Hunger in the News: Justice reform, mother’s health and child malnutrition, and climate change

Hunger in the News

Justice Reform in 2015 and Beyond,” by Marc Schindler, The Huffington Post. “Criminal justice reform is enjoying a moment of mainstream support: Mass incarceration is now widely recognized as wasteful, in terms of dollars and lives, and the language of reform has been echoed by politicians, pundits and the media throughout 2015.”

Poverty, mother’s health behind child malnutrition in India: Study,” by The Economic Times. “Short maternal stature, extreme poverty, poor dietary diversity and mother’s lack of education are among the top five risk factors for malnutrition in children in India, according to a new Harvard study.”

Hungry, Homeless and in College,” by Sara Goldrick-Rab and Katherine M.Broton, The New York Times. “THREE months after starting college, Brooke Evans found herself without a place to live. She was 19.”

Child nutrition top priority in January,” by Feedstuffs. “As Senate Agriculture Committee members were unable to reach a bipartisan agreement on childhood nutrition to include in an omnibus bill, both made a commitment to move it across the finish line early in 2016.”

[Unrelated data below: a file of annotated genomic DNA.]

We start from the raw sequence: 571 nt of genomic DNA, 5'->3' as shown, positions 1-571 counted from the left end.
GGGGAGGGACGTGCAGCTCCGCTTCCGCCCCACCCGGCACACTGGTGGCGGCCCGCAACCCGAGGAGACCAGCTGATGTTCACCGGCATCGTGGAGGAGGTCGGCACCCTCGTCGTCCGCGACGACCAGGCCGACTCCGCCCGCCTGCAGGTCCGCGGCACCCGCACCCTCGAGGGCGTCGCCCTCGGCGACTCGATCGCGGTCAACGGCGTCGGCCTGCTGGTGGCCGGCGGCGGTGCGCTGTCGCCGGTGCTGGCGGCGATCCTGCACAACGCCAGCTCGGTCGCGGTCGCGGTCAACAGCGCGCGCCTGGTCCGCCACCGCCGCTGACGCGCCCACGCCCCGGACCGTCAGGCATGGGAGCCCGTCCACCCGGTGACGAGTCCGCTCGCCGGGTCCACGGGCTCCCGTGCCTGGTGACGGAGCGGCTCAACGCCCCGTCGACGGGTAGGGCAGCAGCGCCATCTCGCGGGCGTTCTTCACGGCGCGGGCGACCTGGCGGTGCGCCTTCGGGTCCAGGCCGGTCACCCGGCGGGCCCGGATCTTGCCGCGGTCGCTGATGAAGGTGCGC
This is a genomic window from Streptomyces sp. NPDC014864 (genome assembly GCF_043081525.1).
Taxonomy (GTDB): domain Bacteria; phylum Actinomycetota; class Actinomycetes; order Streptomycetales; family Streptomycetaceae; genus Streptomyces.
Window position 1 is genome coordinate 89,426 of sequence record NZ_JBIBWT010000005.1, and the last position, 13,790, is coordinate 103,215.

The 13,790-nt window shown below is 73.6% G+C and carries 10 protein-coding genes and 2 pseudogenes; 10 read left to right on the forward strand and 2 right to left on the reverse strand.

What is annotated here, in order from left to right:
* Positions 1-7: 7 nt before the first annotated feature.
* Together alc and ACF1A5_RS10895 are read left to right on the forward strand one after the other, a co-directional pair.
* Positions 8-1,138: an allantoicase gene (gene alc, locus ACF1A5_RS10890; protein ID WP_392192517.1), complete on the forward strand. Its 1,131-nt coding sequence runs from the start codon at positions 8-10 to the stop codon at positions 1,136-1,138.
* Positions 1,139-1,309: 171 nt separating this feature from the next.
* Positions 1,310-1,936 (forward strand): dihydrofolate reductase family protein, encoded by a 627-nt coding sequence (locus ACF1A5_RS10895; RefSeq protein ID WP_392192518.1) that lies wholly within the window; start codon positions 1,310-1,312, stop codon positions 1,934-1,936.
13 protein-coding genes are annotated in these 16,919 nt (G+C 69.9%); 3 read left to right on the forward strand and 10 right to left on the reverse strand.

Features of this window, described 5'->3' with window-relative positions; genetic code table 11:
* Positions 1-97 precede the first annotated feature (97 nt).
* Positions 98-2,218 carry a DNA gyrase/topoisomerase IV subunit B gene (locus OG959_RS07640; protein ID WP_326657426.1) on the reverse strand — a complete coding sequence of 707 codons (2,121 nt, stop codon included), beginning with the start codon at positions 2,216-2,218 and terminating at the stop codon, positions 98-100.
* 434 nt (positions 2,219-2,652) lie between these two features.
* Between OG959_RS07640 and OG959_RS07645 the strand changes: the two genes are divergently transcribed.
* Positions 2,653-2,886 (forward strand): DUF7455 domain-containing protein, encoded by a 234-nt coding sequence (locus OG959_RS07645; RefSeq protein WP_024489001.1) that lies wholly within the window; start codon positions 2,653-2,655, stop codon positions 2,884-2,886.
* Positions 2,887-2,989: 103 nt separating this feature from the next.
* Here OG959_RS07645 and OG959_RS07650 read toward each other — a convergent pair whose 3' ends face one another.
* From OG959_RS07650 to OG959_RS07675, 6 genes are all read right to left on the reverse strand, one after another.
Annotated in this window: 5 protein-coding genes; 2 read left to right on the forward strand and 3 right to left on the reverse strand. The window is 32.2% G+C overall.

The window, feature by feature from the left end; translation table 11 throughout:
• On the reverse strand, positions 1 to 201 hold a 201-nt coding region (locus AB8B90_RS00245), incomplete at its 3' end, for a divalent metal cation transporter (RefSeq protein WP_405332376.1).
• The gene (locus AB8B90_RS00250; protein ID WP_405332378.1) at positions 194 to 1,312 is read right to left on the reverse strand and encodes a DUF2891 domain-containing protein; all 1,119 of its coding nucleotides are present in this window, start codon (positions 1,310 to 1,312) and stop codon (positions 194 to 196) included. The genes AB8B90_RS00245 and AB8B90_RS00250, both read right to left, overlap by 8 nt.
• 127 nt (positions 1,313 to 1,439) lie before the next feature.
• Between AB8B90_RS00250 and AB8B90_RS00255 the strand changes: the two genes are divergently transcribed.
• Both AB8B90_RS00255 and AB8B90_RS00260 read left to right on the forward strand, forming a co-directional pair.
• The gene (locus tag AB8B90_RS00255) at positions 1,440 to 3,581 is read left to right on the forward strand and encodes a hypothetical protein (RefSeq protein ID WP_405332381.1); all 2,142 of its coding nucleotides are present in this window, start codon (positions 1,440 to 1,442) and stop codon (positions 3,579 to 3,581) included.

How the movement to end solitary confinement may shed light on how to address mass incarceration,” by David Cloud, The Vera Institute of Justice. “In the United States, there are between 80,000 and 100,000 people confined to prison cells the size of parking spots and exposed to extreme conditions of social isolation, sensory deprivation, and idleness for days, months, years, and even decades at a time—a tally that does not include thousands of others living in similar conditions in jails, juvenile facilities, and immigration detention centers.”

Three Ways “The Poor” and Communities of Faith Are Leading the Way on Climate Change,” by Ryan P. Cumming, The Huffington Post. “New reports suggest climate change could push more than 100 million people into poverty in just the next 15 years. “Climate change hits the poorest the hardest,” says World Bank Group President Jim Yong Kim, “and our challenge now is to protect tens of millions of people from falling into extreme poverty because of a changing climate.”

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